The key words “MUST”, “MUST NOT”, “REQUIRED”, “SHALL”, “SHALL NOT”, “SHOULD”, “SHOULD NOT”, “RECOMMENDED”, “MAY”, and “OPTIONAL” in this document are to be interpreted as described in RFC 2119.

You can use plugins to customize the behavior of OCRmyPDF at certain points of interest.

Currently, it is possible to:

  • add new command line arguments
  • override the decision for whether or not to perform OCR on a particular file
  • modify the image is about to be sent for OCR
  • modify the page image before it is converted to PDF
  • replace the Tesseract OCR with another OCR engine that has similar behavior
  • replace Ghostscript with another PDF to image converter (rasterizer) or PDF/A generator

OCRmyPDF plugins are based on the Python pluggy package and conform to its conventions. Note that: plugins installed with as setuptools entrypoints are not checked currently, because OCRmyPDF assumes you may not want to enable plugins for all files.

Script plugins

Script plugins may be called from the command line, by specifying the name of a file. Script plugins may be convenient for informal or “one-off” plugins, when a certain batch of files needs a special processing step for example.

ocrmypdf --plugin input.pdf output.pdf

Multiple plugins may be installed by issuing the --plugin argument multiple times.

Packaged plugins

Installed plugins may be installed into the same virtual environment as OCRmyPDF is installed into. They may be invoked using Python standard module naming. If you are intending to distribute a plugin, please package it.

ocrmypdf --plugin ocrmypdf_fancypants.pockets.contents input.pdf output.pdf

OCRmyPDF does not automatically import plugins, because the assumption is that plugins affect different files differently and you may not want them activated all the time. The command line or ocrmypdf.ocr(plugin='...') must call for them.

Third parties that wish to distribute packages for ocrmypdf should package them as packaged plugins, and these modules should begin with the name ocrmypdf_ similar to pytest packages such as pytest-cov (the package) and pytest_cov (the module).


We strongly recommend plugin authors name their plugins with the prefix ocrmypdf- (for the package name on PyPI) and ocrmypdf_ (for the module), just like pytest plugins.

Setuptools plugins

You can also create a plugin that OCRmyPDF will always automatically load if both are installed in the same virtual environment, using a setuptools entrypoint.

Your package’s would need to contain the following, for a plugin named ocrmypdf-exampleplugin:

# sample ./ file
from setuptools import setup

    # the following makes a plugin available to pytest
    entry_points={"ocrmypdf": ["exampleplugin = exampleplugin.pluginmodule"]},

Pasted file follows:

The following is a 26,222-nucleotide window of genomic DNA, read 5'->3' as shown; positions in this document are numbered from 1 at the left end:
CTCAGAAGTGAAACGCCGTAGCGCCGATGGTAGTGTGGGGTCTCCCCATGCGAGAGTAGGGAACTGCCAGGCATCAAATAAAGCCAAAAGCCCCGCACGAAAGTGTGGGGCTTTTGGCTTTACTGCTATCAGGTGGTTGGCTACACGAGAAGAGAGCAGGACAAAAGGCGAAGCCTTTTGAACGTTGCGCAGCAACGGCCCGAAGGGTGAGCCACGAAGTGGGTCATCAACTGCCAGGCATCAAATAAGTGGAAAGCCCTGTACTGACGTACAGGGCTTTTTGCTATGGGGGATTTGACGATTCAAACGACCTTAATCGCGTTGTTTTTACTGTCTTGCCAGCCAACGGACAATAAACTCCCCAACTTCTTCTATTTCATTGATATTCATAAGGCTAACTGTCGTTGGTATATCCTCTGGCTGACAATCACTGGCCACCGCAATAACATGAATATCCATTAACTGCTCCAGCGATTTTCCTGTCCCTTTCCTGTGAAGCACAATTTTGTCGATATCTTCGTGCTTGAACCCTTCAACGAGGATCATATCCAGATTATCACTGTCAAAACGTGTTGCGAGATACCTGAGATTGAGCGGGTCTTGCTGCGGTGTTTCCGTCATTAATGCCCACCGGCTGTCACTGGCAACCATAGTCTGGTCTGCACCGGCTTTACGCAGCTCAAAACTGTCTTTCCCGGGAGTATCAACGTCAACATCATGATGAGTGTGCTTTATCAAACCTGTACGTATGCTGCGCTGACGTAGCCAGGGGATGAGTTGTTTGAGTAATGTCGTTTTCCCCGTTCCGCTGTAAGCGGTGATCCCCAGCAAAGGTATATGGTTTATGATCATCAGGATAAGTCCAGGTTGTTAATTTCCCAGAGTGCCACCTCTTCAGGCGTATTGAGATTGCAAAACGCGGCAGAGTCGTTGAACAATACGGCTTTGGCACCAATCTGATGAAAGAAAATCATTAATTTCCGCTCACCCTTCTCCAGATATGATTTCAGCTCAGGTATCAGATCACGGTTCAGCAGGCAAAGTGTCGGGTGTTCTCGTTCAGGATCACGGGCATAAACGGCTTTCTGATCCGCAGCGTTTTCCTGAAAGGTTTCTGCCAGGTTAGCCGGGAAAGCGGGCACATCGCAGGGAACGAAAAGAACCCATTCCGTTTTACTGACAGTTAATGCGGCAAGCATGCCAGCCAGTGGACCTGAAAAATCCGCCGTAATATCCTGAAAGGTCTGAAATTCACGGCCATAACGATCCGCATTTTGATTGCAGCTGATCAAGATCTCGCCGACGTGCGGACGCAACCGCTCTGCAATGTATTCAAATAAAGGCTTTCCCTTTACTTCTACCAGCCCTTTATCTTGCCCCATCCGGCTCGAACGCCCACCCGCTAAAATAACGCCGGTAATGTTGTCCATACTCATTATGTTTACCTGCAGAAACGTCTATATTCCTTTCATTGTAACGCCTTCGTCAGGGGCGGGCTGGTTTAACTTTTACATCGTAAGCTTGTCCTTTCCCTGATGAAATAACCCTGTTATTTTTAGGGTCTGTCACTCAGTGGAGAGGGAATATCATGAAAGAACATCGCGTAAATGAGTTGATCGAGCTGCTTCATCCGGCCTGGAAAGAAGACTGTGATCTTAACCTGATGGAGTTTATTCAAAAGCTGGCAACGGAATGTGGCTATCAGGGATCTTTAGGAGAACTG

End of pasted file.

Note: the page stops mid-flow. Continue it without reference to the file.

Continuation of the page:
Plugin requirements

OCRmyPDF generally uses multiple worker processes. When a new worker is started, Python will import all plugins again, including all plugins that were imported earlier. This means that the global state of a plugin in one worker will not be shared with other workers. As such, plugin hook implementations should be stateless, relying only on their inputs. Hook implementations may use their input parameters to to obtain a reference to shared state prepared by another hook implementation. Plugins must expect that other instances of the plugin will be running simultaneously.

The context object that is passed to many hooks can be used to share information about a file being worked on. Plugins must write private, plugin-specific data to a subfolder named {options.work_folder}/ocrmypdf-plugin-name. Plugins MAY read and write files in options.work_folder, but should be aware that their semantics are subject to change.

OCRmyPDF will delete options.work_folder when it has finished OCRing a file, unless invoked with --keep-temporary-files.

The documentation for some plugin hooks contain a detailed description of the execution context in which they will be called.

Plugins should be prepared to work whether executed in worker threads or worker processes. Generally, OCRmyPDF uses processes, but has a semi-hidden threaded argument that simplifies debugging.

Plugin hooks

A plugin may provide the following hooks. Hooks must be decorated with ocrmypdf.hookimpl, for example:

from ocrmpydf import hookimpl

def add_options(parser):

The following is a complete list of hooks that are available, and when they are called.

Note on firstresult hooks

If multiple plugins install implementations for this hook, they will be called in the reverse of the order in which they are installed (i.e., last plugin wins). When each hook implementation is called in order, the first implementation that returns a value other than None will “win” and prevent execution of all other hooks. As such, you cannot “chain” a series of plugin filters together in this way. Instead, a single hook implementation should be responsible for any such chaining operations.

Custom command line arguments

Execution and progress reporting

Applying special behavior before processing

PDF page to image

Modifying intermediate images

OCR engine

PDF/A production